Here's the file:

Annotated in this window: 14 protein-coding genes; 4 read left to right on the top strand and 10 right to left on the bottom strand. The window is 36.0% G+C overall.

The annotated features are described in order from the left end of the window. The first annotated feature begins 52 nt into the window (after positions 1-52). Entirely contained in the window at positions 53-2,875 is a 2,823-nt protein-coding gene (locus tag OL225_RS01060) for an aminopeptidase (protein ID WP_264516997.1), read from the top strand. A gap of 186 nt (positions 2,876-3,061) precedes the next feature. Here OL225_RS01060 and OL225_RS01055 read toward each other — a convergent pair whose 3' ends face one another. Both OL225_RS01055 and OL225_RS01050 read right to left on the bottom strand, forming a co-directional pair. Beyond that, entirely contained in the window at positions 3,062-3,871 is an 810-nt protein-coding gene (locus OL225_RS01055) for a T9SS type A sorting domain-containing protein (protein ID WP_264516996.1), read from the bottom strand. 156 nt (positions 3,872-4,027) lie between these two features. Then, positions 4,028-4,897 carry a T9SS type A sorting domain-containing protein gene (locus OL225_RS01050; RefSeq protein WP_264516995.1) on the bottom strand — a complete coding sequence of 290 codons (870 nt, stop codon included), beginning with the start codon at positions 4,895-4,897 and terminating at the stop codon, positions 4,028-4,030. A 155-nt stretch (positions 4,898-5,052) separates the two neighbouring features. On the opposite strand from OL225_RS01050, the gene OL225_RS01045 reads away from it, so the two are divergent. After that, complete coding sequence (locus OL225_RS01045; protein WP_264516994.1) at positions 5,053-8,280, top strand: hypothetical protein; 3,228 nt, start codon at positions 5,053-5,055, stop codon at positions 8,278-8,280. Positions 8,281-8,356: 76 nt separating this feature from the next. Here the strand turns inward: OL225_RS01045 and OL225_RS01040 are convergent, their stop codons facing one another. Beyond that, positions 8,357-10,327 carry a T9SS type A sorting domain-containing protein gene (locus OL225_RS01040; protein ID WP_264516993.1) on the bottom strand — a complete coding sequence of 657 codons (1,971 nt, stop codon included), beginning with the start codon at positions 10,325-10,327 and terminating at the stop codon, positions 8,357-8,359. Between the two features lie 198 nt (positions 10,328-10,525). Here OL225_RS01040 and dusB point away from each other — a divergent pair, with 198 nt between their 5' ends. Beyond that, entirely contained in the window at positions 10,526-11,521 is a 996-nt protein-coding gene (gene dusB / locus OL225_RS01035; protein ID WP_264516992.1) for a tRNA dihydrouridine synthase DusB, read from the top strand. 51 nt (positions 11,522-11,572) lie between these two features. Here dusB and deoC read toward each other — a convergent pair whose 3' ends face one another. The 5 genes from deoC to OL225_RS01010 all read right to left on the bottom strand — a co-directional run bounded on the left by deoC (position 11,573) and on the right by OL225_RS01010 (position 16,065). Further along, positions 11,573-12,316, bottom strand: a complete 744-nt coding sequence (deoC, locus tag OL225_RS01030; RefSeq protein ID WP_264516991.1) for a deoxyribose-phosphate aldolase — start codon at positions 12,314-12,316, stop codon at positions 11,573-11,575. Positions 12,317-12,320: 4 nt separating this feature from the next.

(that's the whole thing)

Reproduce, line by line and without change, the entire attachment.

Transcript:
Annotated in this window: 14 protein-coding genes; 4 read left to right on the top strand and 10 right to left on the bottom strand. The window is 36.0% G+C overall.

The annotated features are described in order from the left end of the window. The first annotated feature begins 52 nt into the window (after positions 1-52). Entirely contained in the window at positions 53-2,875 is a 2,823-nt protein-coding gene (locus tag OL225_RS01060) for an aminopeptidase (protein ID WP_264516997.1), read from the top strand. A gap of 186 nt (positions 2,876-3,061) precedes the next feature. Here OL225_RS01060 and OL225_RS01055 read toward each other — a convergent pair whose 3' ends face one another. Both OL225_RS01055 and OL225_RS01050 read right to left on the bottom strand, forming a co-directional pair. Beyond that, entirely contained in the window at positions 3,062-3,871 is an 810-nt protein-coding gene (locus OL225_RS01055) for a T9SS type A sorting domain-containing protein (protein ID WP_264516996.1), read from the bottom strand. 156 nt (positions 3,872-4,027) lie between these two features. Then, positions 4,028-4,897 carry a T9SS type A sorting domain-containing protein gene (locus OL225_RS01050; RefSeq protein WP_264516995.1) on the bottom strand — a complete coding sequence of 290 codons (870 nt, stop codon included), beginning with the start codon at positions 4,895-4,897 and terminating at the stop codon, positions 4,028-4,030. A 155-nt stretch (positions 4,898-5,052) separates the two neighbouring features. On the opposite strand from OL225_RS01050, the gene OL225_RS01045 reads away from it, so the two are divergent. After that, complete coding sequence (locus OL225_RS01045; protein WP_264516994.1) at positions 5,053-8,280, top strand: hypothetical protein; 3,228 nt, start codon at positions 5,053-5,055, stop codon at positions 8,278-8,280. Positions 8,281-8,356: 76 nt separating this feature from the next. Here the strand turns inward: OL225_RS01045 and OL225_RS01040 are convergent, their stop codons facing one another. Beyond that, positions 8,357-10,327 carry a T9SS type A sorting domain-containing protein gene (locus OL225_RS01040; protein ID WP_264516993.1) on the bottom strand — a complete coding sequence of 657 codons (1,971 nt, stop codon included), beginning with the start codon at positions 10,325-10,327 and terminating at the stop codon, positions 8,357-8,359. Between the two features lie 198 nt (positions 10,328-10,525). Here OL225_RS01040 and dusB point away from each other — a divergent pair, with 198 nt between their 5' ends. Beyond that, entirely contained in the window at positions 10,526-11,521 is a 996-nt protein-coding gene (gene dusB / locus OL225_RS01035; protein ID WP_264516992.1) for a tRNA dihydrouridine synthase DusB, read from the top strand. 51 nt (positions 11,522-11,572) lie between these two features. Here dusB and deoC read toward each other — a convergent pair whose 3' ends face one another. The 5 genes from deoC to OL225_RS01010 all read right to left on the bottom strand — a co-directional run bounded on the left by deoC (position 11,573) and on the right by OL225_RS01010 (position 16,065). Further along, positions 11,573-12,316, bottom strand: a complete 744-nt coding sequence (deoC, locus tag OL225_RS01030; RefSeq protein ID WP_264516991.1) for a deoxyribose-phosphate aldolase — start codon at positions 12,314-12,316, stop codon at positions 11,573-11,575. Positions 12,317-12,320: 4 nt separating this feature from the next.